Crash Landing on You
Crash Landing on You is a Korean drama also available on Netflix. I know people love Korean dramas, but this is the first one I’ve ever watched. Linda Holmes from NPR was raving about it, so I decided to give it a try. I don’t know if this is typical of all K dramas, but the episodes were way too long for my taste. They’re all between 75 and 90 minutes long with the final episode being over 2 hours. That’s just too long for a tv episode in my opinion. The story centers around a rich woman from South Korea who goes paragliding as part of a publicity stunt and improbably gets swept away by a tornado that comes out of nowhere and accidentally winds up in North Korea where she is found by a captain in the North Korean army. For reasons he winds up having to hide her in his small village while they try and figure out how to get her back to South Korea. I had a hard time following some of the political stuff going on that was putting people’s lives in danger, but I got enough of it to get the gist of what was going on. I loved the supporting characters, particularly the members of the captain’s troop. It’s definitely a little melodramatic at times, but overall I liked it even though I wish the episodes had been shorter.
Mood is another BBC show. We watched in on some actual tv channel when it aired, so I’m not sure if it’s streaming anywhere at this point. It follows Sasha, who is a 25 year old woman who is sort of a disaster. She’s trying to make it as a professional singer, but her actions and lifestyle are alienating everyone around her. After getting dumped by her boyfriend and kicked out of her parents’ house she winds up getting connected with some social media influencers and then delving into the world of sex work while trying to keep her dream of a singing career alive. There are lots of sort of dream sequences in which she breaks out into song. I had mixed feelings on the show. Ultimately, I liked how things ended and how you get some more of Sasha’s back story that explains a lot of things.
Getting in one final TV Diary post before the end of the year, so that I’ve written about everything I’ve watched or started watching this year before I write my most memorable pop-culture post next week, not that (spoiler alert) any of these shows are showing up on it.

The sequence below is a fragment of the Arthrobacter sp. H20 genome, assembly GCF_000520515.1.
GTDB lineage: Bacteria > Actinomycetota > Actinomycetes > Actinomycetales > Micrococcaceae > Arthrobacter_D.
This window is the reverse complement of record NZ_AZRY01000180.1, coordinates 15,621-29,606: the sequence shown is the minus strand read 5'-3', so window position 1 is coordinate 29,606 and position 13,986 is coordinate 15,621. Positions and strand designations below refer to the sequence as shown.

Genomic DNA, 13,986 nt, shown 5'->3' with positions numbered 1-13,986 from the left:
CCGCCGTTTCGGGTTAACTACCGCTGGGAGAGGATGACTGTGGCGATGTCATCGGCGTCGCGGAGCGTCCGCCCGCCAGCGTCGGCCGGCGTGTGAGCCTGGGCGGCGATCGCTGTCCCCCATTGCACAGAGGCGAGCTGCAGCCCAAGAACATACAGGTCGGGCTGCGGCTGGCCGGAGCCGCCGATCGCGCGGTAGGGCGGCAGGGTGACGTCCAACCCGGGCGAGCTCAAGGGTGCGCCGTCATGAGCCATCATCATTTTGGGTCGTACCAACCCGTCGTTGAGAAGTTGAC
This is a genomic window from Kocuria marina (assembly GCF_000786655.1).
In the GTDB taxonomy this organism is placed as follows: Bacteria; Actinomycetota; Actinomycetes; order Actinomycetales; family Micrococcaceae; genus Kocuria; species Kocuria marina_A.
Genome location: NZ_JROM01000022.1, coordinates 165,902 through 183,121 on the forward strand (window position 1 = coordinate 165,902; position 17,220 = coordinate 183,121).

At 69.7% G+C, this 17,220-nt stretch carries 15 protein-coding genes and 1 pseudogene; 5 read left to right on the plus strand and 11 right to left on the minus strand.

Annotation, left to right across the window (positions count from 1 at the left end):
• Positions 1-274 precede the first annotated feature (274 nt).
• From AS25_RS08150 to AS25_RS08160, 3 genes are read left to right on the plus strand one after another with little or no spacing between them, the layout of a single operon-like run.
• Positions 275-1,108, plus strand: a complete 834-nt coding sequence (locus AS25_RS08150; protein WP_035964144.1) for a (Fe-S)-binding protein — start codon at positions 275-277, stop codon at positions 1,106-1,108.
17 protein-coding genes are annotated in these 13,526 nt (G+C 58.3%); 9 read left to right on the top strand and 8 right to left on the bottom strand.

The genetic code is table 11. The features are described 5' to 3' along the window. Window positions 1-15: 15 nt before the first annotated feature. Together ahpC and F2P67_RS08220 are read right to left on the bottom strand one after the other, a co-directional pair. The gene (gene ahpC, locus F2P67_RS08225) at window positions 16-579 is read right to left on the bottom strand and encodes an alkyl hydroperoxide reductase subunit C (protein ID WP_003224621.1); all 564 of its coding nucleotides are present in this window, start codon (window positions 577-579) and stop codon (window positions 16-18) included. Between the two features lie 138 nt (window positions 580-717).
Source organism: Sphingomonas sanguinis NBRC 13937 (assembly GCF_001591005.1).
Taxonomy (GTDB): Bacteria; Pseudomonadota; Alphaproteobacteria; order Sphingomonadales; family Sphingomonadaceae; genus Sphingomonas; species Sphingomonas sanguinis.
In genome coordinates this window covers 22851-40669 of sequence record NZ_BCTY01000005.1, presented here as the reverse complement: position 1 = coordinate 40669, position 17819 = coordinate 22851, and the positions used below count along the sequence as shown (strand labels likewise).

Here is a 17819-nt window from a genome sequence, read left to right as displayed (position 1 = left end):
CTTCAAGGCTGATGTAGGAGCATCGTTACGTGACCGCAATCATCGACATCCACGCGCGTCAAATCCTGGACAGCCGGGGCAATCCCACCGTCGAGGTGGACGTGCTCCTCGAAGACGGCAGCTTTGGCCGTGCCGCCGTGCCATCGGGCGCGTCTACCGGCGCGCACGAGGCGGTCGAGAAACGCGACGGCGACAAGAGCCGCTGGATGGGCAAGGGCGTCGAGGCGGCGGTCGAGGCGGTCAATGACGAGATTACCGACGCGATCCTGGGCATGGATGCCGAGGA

The Recruit is a new show on Netflix. We’re only a few episodes into it so far, but I’m very much enjoying it. I saw a lot of tv critics comparing it to the show USA used to produce like White Collar, Covert Affairs, and Burn Notice. I loved those shows and miss that sort of episodic tv that also had a good season long story arc you were following as well. I get the comparison, though this show is less episodic than those were. From what I’ve seen so far it’s got good action and some decent humor. I do find it a little ridiculous how his co-workers are out to get him from the second he starts the job, but overall it’s a light, fun show.
I Hate Christmas
I am also only halfway through the Netflix show I Hate Christmas, but I already know exactly what is going to happen because this Italian show is a remake of the Norwegian show Home For Christmas, which we watched the previous two Christmas seasons. I think this is the first time I have ever watched a foreign show that is a remake of another foreign show that I’ve previously watched. This version is set in Venice and pretty much has the same plot lines of a woman who makes up a boyfriend because she is tired of her family giving her a hard time about being single and now she has 25 days to find someone to bring home to Christmas. I really liked the original series, and I’m enjoying this one as well. The Norwegian show had two seasons, so I’ll be curious to see if this has another season next year.
So Help Me Todd
Skylar Astin plays a sort of screw-up who lost his PI license and now is trying to get it back while working for his mother played by Marcia Gay Harden at her law firm. He’s always trying to push the boundaries. It’s mostly a procedural. There’s a case of the week and not really any overarching plot aside from his relationship with his family and his ex who also works at the law firm. It’s unfortunate that he has better chemistry with the actress playing his sister than he does with the actress playing his ex who we are obviously supposed to be rooting to get back together. I have literally fallen asleep watching every single episode until the last one of 2022. I have enjoyed it well enough to go back and rewatch it the next day, but it’s also not something I’m going to be crying in cereal about if it doesn’t get another season.